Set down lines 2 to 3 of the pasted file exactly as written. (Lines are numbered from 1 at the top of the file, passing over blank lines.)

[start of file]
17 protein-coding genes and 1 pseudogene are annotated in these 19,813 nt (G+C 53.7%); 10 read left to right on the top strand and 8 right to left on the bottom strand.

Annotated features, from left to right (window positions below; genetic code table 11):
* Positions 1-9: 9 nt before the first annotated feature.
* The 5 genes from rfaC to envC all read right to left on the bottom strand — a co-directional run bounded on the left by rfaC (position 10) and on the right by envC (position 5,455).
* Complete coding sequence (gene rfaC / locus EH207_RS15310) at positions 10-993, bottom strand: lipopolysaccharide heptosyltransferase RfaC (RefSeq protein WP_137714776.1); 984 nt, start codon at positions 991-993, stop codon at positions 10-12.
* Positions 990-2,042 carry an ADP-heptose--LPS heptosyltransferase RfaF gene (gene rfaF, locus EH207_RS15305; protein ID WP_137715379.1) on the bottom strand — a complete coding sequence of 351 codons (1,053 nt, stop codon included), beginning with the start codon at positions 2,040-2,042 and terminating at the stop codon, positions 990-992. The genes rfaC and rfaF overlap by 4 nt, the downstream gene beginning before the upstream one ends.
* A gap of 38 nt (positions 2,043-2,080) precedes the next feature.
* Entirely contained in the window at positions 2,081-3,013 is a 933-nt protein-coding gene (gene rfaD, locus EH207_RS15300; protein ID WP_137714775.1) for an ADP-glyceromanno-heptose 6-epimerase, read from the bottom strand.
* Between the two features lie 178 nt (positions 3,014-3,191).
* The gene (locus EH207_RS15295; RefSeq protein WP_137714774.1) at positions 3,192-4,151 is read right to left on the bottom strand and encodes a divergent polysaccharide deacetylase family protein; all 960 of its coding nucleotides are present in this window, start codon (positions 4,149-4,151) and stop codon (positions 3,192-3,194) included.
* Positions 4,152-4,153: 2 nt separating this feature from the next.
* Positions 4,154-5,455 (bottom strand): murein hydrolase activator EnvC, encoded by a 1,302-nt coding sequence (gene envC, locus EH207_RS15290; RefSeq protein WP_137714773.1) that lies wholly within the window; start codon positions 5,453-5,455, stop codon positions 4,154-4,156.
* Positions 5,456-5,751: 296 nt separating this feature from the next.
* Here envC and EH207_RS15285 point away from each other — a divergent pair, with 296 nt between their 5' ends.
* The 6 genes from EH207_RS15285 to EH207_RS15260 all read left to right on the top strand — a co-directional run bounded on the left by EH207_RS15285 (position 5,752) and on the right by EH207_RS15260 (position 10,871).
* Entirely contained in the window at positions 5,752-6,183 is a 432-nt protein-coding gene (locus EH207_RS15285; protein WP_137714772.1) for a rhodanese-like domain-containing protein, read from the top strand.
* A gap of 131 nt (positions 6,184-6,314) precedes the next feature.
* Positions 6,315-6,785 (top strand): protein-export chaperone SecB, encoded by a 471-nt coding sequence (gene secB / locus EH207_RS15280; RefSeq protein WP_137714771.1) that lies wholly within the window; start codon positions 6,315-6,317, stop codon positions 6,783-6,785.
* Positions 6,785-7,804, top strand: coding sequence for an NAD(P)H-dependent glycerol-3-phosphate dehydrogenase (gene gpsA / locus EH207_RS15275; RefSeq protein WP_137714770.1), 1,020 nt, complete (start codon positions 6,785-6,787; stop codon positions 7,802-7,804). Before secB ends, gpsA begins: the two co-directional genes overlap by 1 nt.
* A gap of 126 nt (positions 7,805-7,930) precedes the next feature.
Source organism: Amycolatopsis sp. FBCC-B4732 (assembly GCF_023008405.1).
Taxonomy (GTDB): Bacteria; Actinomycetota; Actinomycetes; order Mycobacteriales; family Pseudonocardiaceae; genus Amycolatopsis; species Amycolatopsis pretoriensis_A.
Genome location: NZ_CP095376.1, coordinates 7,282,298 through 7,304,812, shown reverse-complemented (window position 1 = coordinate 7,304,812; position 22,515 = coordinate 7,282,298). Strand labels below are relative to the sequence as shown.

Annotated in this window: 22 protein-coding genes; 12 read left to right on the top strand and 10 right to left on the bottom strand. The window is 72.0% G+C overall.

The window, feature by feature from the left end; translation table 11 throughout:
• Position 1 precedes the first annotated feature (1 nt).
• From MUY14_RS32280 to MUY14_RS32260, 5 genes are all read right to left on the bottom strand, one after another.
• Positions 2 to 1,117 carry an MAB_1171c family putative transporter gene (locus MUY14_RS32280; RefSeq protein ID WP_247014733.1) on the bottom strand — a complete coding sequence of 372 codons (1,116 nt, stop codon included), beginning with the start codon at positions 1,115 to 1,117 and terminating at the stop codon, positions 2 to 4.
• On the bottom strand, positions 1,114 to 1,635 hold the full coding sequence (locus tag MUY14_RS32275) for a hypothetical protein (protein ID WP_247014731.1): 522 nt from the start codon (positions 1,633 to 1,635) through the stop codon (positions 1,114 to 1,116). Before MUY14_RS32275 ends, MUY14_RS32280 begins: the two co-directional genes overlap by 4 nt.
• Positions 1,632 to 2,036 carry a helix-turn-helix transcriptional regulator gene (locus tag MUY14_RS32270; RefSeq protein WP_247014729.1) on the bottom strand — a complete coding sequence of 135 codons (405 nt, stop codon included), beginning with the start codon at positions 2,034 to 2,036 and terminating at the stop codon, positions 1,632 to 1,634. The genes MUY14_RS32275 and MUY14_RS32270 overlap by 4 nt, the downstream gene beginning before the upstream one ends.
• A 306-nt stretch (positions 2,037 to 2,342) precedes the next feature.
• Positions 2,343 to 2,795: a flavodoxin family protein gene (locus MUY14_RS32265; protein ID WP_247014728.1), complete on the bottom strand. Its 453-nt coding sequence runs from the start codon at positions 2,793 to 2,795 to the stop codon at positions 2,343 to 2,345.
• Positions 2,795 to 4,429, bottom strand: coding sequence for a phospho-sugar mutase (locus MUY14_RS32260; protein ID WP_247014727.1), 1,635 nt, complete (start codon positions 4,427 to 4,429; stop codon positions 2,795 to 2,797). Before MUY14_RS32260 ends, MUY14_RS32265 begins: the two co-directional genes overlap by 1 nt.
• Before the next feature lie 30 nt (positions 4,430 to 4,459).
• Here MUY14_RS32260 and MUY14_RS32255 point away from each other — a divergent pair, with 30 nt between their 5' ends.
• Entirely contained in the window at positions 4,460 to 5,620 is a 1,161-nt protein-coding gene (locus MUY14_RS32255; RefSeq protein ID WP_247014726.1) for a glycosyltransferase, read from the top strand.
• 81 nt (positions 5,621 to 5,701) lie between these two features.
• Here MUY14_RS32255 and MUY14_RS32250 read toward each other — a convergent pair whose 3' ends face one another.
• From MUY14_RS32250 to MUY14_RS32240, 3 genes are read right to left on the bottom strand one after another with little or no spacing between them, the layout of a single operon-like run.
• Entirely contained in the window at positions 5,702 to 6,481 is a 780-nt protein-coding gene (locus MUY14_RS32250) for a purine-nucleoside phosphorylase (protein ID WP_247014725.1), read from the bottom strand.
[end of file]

Annotated features, from left to right (window positions below; genetic code table 11):
* Positions 1-9: 9 nt before the first annotated feature.